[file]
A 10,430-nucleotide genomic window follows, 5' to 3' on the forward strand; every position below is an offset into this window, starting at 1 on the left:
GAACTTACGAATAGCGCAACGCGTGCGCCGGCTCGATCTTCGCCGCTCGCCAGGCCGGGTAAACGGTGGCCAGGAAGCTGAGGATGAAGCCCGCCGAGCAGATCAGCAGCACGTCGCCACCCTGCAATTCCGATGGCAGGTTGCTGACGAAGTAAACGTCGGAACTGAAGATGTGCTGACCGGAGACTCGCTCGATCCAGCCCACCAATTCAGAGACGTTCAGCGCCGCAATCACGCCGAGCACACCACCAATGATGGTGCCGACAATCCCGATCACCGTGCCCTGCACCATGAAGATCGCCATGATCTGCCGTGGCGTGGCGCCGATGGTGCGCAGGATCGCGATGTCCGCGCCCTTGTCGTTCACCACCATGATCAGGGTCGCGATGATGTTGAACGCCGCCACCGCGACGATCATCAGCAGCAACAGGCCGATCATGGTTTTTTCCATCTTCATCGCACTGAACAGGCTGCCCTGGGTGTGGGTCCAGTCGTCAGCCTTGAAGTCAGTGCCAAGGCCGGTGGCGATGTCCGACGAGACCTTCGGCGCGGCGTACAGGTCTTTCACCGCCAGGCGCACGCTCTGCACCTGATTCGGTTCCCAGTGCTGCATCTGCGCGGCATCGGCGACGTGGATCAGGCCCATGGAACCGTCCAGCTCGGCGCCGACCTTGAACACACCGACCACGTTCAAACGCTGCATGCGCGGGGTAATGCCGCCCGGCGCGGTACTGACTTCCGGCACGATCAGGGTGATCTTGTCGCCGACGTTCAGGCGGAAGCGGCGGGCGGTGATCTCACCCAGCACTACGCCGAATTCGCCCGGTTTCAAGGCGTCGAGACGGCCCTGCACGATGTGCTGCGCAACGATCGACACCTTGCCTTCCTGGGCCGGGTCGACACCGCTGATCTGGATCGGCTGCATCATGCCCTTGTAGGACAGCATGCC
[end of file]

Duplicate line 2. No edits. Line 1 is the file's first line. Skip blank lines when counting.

GAACTTACGAATAGCGCAACGCGTGCGCCGGCTCGATCTTCGCCGCTCGCCAGGCCGGGTAAACGGTGGCCAGGAAGCTGAGGATGAAGCCCGCCGAGCAGATCAGCAGCACGTCGCCACCCTGCAATTCCGATGGCAGGTTGCTGACGAAGTAAACGTCGGAACTGAAGATGTGCTGACCGGAGACTCGCTCGATCCAGCCCACCAATTCAGAGACGTTCAGCGCCGCAATCACGCCGAGCACACCACCAATGATGGTGCCGACAATCCCGATCACCGTGCCCTGCACCATGAAGATCGCCATGATCTGCCGTGGCGTGGCGCCGATGGTGCGCAGGATCGCGATGTCCGCGCCCTTGTCGTTCACCACCATGATCAGGGTCGCGATGATGTTGAACGCCGCCACCGCGACGATCATCAGCAGCAACAGGCCGATCATGGTTTTTTCCATCTTCATCGCACTGAACAGGCTGCCCTGGGTGTGGGTCCAGTCGTCAGCCTTGAAGTCAGTGCCAAGGCCGGTGGCGATGTCCGACGAGACCTTCGGCGCGGCGTACAGGTCTTTCACCGCCAGGCGCACGCTCTGCACCTGATTCGGTTCCCAGTGCTGCATCTGCGCGGCATCGGCGACGTGGATCAGGCCCATGGAACCGTCCAGCTCGGCGCCGACCTTGAACACACCGACCACGTTCAAACGCTGCATGCGCGGGGTAATGCCGCCCGGCGCGGTACTGACTTCCGGCACGATCAGGGTGATCTTGTCGCCGACGTTCAGGCGGAAGCGGCGGGCGGTGATCTCACCCAGCACTACGCCGAATTCGCCCGGTTTCAAGGCGTCGAGACGGCCCTGCACGATGTGCTGCGCAACGATCGACACCTTGCCTTCCTGGGCCGGGTCGACACCGCTGATCTGGATCGGCTGCATCATGCCCTTGTAGGACAGCATGCC